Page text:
Public domain vs. copyright
Toru.Tomabechi at orient.unil.ch
Fri Feb 28 18:18:08 EST 1997
Brian Akers wrote:
> Therefore, all the texts discussed in Indology are in the public domain and
> simply not copyrightable.
Hmmm, I'm quite confused... Are we speaking of the rights of the
"Authors" of the Vedas, Mbh, etc? Or of the rights of those who
created the machine-readable version of these texts?
> Finally, If the disks under discussion do *not* contain value-added
> attributes such as quality control, indexing, transliterations, translations,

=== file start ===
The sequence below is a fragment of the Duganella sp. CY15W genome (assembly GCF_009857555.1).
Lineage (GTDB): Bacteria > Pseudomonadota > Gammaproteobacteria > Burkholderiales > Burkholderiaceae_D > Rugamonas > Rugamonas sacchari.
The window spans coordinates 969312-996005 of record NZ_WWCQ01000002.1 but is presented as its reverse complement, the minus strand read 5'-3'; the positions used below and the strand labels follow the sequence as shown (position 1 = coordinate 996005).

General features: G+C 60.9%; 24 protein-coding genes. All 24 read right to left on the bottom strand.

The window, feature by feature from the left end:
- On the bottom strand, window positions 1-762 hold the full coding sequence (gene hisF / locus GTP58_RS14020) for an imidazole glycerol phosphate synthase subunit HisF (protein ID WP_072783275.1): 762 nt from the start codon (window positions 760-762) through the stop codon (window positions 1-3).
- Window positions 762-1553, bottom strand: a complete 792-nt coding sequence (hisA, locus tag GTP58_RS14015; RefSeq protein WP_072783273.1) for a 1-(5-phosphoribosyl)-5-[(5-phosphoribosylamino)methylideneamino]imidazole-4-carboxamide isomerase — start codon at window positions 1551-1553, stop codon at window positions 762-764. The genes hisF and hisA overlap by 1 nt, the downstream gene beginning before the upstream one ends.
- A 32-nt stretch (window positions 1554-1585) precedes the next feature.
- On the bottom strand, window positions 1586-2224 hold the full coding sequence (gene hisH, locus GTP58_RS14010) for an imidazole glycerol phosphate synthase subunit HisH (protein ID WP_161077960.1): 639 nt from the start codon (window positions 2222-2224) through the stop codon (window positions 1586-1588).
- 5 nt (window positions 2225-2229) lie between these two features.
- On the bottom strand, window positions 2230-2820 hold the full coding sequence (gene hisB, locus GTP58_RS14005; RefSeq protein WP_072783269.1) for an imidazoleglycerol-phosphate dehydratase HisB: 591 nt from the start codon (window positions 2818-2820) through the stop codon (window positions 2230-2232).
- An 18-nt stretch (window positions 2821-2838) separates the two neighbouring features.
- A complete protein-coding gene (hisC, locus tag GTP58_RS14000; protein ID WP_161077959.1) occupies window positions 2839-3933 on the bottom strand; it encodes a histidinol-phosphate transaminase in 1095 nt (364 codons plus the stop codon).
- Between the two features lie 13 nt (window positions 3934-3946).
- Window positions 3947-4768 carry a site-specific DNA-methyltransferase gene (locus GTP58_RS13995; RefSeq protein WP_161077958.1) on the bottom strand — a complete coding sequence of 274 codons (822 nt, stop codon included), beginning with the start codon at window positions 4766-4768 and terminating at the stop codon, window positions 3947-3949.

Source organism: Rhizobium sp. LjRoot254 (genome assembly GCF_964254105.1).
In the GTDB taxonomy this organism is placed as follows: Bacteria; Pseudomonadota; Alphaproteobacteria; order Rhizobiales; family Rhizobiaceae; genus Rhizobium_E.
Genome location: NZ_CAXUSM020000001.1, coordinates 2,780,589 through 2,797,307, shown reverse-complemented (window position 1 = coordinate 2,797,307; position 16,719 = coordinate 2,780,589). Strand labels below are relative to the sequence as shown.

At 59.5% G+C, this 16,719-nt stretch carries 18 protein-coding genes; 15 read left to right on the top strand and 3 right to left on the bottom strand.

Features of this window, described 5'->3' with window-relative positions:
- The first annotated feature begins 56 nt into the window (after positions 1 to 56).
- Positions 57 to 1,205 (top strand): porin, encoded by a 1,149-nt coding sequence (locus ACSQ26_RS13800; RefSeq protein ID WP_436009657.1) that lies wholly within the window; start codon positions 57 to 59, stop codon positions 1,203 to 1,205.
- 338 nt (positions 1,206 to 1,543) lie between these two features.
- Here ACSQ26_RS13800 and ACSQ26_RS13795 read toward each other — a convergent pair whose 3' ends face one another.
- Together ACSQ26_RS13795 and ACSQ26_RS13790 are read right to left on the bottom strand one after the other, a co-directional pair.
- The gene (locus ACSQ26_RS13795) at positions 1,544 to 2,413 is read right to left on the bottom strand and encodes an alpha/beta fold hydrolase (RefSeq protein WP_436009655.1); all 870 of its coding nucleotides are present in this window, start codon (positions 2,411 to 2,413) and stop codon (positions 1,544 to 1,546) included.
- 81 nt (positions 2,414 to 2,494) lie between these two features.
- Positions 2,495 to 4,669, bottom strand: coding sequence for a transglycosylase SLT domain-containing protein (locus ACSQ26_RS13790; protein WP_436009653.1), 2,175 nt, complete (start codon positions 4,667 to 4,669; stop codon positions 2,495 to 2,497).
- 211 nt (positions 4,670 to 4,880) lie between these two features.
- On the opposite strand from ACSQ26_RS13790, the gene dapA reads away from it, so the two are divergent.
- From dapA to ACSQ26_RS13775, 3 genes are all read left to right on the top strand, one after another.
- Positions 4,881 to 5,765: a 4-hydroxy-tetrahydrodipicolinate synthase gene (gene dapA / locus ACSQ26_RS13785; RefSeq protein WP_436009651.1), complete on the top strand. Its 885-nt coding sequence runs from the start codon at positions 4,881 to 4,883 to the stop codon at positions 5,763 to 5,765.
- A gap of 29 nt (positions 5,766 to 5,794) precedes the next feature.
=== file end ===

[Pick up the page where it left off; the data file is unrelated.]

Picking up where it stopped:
> exegesis, etc., then, in my opinion, *the most effective way to put them out
> of business would be to continue to make identical free copies available.*
Those e-texts available on the net are value-added ones reflecting
intellectual efforts of scholars, and are indeed copyrightable, aren't
they? Or should all the scholars working on classical literature put
their works in the public domain???
I think the notion of being copyrighted and that of being freely
redistributable are not incompatible ones, as the GNU Genaral Public
License shows. Those e-texts should be protected by copyright, *not*
to restrict their usage, but to guarantee the freedom of their usage,
freedom which will potentially be threatened by their commercialization.
University of Lausanne
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